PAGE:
Church of St Peter-le-Bailey

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St Peter-le-Bailey
Church of St Peter-le-Bailey
St Peter-le-Bailey, now St Peter's College chapel
Country United Kingdom
Denomination Church of England
Website St Peter's College: chapel
Architecture
Style Victorian Gothic Revival
Administration
Diocese Oxford

The Church of St Peter-le-Bailey is a church on New Inn Hall Street in central Oxford, England. It was formerly next to Bonn Square, which was originally the churchyard. Now it is located halfway up New Inn Hall Street to the north. Several churches have existed on or close to the site.[1] The current church is now the chapel[2] of St Peter's College, Oxford.[3]

History[edit]

The church of "St Peter at the Castle", subsequently known as "St Peter-in the-West" or "St Peter-le-Bailey", was granted to St Frideswide's Priory in 1122. [4] The Church of St Peter-le-Bailey has existed in or near the area now known as Bonn Square, since the twelfth century[5] The suffix "le-Bailey" was due to its position close to Oxford Castle. It also distinguished it from Oxford's other church dedicated to St Peter, namely St Peter-in-the-East, near the original east gate of the city, now the library of St Edmund Hall, one of the Oxford University colleges.

The Church of St Peter-le-Bailey existed as a parish church until 1961, when the parish of St Peter-le-Bailey was combined with that of St Ebbe's. Since the inception of the parish, there have been three different church buildings with the name St Peter-le-Bailey.

The first St Peter-le-Bailey church was built in the 12th century. It had a single, pitched-roofed nave with a low tower at the southwest corner. A second church was built on the site of the original church, opening in 1740. It was a flat roofed rectangular building with a tower at the northwest corner. The churchyard remained in its original position since there was no room to expand it. The church remained in use until the middle of the 19th century, when in 1848 Holywell Cemetery, Osney Cemetery, and St Sepulchre's Cemetery opened. In 1855, new burials were forbidden at all city churches, apart from existing vaults. This church was demolished in 1873 as part of a road widening scheme.

The third St Peter-le-Bailey Church was built to the north of the old church, approximately halfway along New Inn Hall Street, to designs by Basil Champneys.[6] It was opened in 1874 and was photographed by Henry Taunt.[7] When St Peter's Hall was founded in 1928, this church took on the combined role of the parish church and a college chapel.[8] In 1961, St Peter's Hall became a full Oxford University college. In the same year, with a decreasing number of resident in the parish, it was merged with St Ebbe's parish and the church building became solely used at the college chapel, as it still is today.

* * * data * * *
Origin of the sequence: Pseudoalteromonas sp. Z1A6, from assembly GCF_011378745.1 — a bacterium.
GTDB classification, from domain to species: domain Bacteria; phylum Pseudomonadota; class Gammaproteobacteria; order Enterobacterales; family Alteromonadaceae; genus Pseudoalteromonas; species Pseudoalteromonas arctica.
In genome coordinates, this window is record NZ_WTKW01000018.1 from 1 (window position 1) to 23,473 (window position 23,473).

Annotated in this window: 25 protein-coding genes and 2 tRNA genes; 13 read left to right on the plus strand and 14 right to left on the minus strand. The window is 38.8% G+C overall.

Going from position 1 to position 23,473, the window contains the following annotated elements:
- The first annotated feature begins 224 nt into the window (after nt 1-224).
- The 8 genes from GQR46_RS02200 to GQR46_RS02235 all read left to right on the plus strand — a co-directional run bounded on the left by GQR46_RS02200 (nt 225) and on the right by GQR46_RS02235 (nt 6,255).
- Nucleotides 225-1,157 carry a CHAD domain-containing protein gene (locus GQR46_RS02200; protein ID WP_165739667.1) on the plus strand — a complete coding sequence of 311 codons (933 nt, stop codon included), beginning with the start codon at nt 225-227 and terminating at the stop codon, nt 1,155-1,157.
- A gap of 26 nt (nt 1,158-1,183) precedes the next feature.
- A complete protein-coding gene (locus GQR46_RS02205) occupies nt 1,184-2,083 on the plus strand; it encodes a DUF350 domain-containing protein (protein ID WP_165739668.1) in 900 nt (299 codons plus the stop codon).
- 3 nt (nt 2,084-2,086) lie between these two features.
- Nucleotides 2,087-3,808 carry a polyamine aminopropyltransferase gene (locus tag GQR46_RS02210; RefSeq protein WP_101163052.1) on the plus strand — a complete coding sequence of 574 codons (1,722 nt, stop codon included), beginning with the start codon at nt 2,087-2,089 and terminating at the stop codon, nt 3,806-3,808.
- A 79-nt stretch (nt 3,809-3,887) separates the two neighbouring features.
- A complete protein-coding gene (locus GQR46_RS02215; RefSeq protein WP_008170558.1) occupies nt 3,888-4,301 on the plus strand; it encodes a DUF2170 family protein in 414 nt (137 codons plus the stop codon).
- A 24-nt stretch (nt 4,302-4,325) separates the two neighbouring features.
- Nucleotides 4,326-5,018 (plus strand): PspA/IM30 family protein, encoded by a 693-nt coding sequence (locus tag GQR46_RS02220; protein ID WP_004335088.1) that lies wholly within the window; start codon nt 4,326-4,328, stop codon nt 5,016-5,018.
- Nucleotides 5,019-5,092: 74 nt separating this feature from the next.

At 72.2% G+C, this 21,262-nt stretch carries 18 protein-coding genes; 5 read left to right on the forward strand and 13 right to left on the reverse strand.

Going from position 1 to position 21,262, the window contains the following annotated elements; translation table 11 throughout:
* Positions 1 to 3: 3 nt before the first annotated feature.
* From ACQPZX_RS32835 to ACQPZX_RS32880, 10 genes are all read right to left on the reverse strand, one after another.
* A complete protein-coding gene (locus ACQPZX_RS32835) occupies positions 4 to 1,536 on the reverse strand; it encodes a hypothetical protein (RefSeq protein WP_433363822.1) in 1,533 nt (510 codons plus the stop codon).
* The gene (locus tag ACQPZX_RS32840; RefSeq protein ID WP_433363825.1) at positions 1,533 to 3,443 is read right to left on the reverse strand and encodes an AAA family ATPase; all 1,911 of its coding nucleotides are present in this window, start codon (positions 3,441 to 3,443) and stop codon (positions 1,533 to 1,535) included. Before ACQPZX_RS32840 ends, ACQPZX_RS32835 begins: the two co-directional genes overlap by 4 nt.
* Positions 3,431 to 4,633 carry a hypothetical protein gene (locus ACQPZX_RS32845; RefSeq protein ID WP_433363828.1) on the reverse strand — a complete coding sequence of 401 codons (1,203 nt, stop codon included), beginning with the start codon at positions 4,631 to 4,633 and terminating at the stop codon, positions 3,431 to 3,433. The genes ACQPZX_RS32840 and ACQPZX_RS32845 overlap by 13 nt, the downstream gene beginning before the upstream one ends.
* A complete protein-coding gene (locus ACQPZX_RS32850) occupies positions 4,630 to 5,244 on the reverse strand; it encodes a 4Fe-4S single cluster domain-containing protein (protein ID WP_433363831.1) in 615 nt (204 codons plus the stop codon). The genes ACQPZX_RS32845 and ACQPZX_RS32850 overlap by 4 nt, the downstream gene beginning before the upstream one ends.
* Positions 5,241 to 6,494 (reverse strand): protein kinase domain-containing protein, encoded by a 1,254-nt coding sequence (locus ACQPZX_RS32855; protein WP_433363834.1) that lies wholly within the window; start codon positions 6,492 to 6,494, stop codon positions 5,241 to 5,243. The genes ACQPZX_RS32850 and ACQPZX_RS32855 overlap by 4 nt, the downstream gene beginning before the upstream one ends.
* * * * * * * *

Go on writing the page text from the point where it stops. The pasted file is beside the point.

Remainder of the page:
The original churchyard was retained as a memorial garden when the church was moved in 1874. Many of the gravestones were moved at that time.

Excavations[edit]

Bonn Square was redeveloped in 2008 and this made it possible to inspect and record a number of gravestones which had been buried since the church on the site was demolished in 1873. During the redevelopment, Oxford Archaeology undertook the archaeological investigations on behalf of Oxford City Council.[9]

See also[edit]

References[edit]

  1. ^ A Brief History of St Peter-le-Bailey Church and Churchyard, Oxfordshire Family History Society: Monumental Inscriptions.
  2. ^ Chapel, St Peter's College, Oxford.
  3. ^ History, St Peter's College, Oxford.
  4. ^ St. Peter-Le-Bailey, Churches, In Alan Crossley and C. R. Elrington (editors), A History of the County of Oxford: Volume 4: The City of Oxford (1979), pp. 369–412. Accessed: 20 January 2010.
  5. ^ St Peter-le-Bailey Church, Oxford, Oxfordshire, map, ViewFinder, English Heritage, UK.
  6. ^ St Peter-le-Bailey at www.british-history.ac.uk
  7. ^ St Peter-le-Bailey Church, Oxford, Oxfordshire, photograph by Henry Taunt, ViewFinder, English Heritage, UK.
  8. ^ St. Peter's Hall. In H. E. Salter and Mary D. Lobel (editors), A History of the County of Oxford: Volume 3: The University of Oxford (1954), pp. 336–338. Accessed: 20 January 2010.
  9. ^ Oxfordshire Family History Society Monumental Inscriptions at St Peter-le-Bailey, Bonn Square, Oxford, Oxfordshire Family History Society: Monumental Inscriptions.

Further reading[edit]

External links[edit]

Coordinates: 51°45′09″N 1°15′38″W / 51.75253°N 1.26061°W / 51.75253; -1.26061